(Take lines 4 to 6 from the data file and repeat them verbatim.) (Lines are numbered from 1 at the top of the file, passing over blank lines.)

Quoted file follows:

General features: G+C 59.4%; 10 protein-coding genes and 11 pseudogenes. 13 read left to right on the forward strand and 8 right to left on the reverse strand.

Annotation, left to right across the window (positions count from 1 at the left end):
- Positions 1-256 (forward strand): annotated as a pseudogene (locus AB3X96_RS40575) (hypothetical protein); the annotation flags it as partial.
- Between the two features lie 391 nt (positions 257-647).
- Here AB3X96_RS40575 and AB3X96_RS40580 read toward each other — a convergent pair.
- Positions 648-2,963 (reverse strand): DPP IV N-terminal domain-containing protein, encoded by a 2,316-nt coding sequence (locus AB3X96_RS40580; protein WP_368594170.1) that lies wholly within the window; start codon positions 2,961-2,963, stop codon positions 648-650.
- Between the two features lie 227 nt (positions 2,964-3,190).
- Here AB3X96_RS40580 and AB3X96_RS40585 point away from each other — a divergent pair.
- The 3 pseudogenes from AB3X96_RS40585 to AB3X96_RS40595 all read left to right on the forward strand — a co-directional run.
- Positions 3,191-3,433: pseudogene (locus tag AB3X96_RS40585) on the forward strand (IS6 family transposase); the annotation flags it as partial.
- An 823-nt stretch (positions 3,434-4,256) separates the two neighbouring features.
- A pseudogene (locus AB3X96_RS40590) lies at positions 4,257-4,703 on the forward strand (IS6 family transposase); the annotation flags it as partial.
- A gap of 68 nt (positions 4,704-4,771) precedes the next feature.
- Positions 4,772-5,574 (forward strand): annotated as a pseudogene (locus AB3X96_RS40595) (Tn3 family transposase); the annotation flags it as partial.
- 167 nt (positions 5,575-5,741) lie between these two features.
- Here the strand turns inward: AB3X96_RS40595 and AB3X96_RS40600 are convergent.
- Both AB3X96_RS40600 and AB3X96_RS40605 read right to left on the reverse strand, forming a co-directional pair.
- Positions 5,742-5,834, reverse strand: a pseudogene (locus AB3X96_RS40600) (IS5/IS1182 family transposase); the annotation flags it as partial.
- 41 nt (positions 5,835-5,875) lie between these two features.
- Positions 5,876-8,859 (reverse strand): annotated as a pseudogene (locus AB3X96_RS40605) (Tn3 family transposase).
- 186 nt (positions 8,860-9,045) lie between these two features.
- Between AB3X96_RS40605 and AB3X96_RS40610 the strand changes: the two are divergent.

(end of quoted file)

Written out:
- Between the two features lie 391 nt (positions 257-647).
- Here AB3X96_RS40575 and AB3X96_RS40580 read toward each other — a convergent pair.
- Positions 648-2,963 (reverse strand): DPP IV N-terminal domain-containing protein, encoded by a 2,316-nt coding sequence (locus AB3X96_RS40580; protein WP_368594170.1) that lies wholly within the window; start codon positions 2,961-2,963, stop codon positions 648-650.